If you or someone you know has been a victim of any form of violence based on your sexual orientation or gender identity, share your story with us. We can support you with legal, medical and emotional advice.
 Lesbians Are Often Forced into Marriage Against Their Will. Which Results In A Lifetime Of Emotional, Physical And Sexual Abuse.
 Lesbian couples get beaten up or verbally abused based on their gender expressions and sexuality.
 Police officers arbitrarily arrest gay men causing physical and emotional distress by blackmailing them.
 Gay men and boys face sexual abuse by family members and peers because of their sexual orientation and gender expression.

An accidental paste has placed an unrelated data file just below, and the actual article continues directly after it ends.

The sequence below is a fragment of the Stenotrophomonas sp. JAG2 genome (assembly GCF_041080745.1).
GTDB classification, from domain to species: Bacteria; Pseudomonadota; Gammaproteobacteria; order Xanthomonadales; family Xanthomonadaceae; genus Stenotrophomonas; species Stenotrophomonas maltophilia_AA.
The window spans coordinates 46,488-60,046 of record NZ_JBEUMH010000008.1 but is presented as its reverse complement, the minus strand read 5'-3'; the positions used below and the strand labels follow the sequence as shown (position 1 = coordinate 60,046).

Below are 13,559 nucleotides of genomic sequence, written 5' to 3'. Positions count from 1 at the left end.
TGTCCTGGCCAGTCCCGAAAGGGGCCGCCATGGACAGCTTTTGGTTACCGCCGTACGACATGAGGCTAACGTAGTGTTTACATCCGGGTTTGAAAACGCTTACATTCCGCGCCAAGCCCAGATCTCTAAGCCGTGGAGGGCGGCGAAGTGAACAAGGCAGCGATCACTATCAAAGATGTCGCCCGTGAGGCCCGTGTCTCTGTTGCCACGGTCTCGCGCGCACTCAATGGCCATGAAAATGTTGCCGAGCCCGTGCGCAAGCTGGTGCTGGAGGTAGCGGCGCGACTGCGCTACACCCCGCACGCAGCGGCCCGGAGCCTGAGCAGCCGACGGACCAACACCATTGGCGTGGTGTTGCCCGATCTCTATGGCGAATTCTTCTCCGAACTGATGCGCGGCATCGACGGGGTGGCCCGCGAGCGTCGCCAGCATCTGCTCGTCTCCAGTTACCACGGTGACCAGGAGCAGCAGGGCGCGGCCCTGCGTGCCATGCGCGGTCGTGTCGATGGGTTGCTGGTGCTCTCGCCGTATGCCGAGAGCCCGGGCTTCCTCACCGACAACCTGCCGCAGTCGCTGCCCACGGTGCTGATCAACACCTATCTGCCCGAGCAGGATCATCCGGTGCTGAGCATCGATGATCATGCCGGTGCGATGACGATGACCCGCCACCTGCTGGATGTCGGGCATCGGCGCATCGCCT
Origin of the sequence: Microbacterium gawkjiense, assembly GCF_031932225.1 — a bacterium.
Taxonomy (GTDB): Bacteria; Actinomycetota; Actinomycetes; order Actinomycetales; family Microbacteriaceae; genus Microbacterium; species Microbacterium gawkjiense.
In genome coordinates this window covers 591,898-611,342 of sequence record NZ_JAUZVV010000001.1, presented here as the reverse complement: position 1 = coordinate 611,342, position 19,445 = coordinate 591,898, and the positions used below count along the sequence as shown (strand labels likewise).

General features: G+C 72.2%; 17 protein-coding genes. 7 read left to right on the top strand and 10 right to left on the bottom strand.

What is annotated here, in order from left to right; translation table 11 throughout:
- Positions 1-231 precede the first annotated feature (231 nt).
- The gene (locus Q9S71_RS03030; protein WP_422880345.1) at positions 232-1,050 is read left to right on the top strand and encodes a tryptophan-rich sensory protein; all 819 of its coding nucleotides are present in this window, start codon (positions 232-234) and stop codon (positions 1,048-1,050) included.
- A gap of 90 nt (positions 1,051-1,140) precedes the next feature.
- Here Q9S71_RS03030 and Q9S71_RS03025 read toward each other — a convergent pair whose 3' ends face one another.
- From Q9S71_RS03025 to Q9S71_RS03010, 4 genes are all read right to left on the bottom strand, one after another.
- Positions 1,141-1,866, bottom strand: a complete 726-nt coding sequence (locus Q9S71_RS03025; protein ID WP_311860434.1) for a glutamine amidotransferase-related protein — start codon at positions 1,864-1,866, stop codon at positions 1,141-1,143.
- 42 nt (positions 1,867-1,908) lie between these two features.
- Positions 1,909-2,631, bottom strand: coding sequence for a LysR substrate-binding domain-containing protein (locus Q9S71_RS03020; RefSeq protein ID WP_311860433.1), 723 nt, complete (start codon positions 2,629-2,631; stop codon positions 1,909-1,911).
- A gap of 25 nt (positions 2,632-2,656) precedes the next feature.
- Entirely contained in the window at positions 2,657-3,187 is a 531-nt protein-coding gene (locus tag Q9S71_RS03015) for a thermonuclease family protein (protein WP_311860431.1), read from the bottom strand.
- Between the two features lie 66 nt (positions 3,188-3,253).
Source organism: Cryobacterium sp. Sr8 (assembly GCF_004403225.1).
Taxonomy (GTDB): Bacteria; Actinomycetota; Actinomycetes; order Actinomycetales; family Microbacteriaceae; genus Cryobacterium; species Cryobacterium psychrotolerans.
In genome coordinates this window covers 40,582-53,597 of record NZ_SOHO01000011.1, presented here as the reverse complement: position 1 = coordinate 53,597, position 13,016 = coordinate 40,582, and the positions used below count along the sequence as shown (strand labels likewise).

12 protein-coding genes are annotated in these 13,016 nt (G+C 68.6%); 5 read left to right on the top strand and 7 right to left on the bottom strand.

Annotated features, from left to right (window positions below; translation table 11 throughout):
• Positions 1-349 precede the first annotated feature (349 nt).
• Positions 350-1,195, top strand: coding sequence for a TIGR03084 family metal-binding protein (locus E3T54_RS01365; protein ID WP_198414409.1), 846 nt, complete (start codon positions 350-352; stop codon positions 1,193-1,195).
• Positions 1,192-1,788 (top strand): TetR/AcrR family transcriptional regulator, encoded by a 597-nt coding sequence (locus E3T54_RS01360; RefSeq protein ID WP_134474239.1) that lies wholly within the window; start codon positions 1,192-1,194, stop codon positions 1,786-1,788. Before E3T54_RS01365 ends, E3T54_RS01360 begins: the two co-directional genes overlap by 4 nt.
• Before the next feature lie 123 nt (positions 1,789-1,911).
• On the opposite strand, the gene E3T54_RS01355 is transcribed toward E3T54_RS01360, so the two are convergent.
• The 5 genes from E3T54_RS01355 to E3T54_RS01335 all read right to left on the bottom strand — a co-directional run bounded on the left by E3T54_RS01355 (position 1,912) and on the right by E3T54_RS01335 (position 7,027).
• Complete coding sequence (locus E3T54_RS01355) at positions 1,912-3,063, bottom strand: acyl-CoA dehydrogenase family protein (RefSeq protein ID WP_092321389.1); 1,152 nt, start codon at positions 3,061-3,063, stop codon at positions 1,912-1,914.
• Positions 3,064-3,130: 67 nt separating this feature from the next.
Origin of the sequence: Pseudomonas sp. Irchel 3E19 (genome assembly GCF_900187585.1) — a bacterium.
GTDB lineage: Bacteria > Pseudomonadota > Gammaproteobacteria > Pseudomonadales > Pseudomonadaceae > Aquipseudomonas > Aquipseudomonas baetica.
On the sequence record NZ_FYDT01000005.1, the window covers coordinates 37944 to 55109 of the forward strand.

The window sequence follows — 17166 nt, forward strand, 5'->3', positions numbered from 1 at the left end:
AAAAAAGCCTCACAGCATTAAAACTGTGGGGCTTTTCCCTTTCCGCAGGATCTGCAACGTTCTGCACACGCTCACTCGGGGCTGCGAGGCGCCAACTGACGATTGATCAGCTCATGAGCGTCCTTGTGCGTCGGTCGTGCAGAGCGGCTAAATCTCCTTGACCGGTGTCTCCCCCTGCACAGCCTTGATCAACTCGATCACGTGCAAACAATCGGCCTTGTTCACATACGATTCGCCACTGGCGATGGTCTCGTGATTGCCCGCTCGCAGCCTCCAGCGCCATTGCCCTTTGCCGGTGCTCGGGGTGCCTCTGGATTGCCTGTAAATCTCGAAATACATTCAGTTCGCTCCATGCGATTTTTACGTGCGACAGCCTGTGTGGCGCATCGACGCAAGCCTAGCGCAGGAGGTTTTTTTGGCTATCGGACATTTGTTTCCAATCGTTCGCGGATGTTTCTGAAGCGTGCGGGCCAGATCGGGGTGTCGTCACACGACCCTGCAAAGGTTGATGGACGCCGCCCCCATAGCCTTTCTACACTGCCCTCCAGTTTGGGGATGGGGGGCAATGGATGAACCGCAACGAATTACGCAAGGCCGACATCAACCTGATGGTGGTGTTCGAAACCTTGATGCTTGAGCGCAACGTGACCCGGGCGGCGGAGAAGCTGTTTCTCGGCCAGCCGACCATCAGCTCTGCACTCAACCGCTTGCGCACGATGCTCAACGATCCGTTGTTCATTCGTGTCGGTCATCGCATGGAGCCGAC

Trans women are sexually abused by law enforcement due to their gender identity and expression.
 Trans women are harassed verbally, physically and sexually on the street for their gender identity and expressions.
 Transmen are often questioned about their genitalia by law enforcement, the medical sector, the work force and other institutions, and are regularly forced to expose themselves causing grave emotional distress.
 Trans men are sexually abused by family members to “cure” them of their gender identity and expressions.
For a better view of our 16 day Campaign to end Violence against the LGBTIQ community got to: BREAKTHESILENCE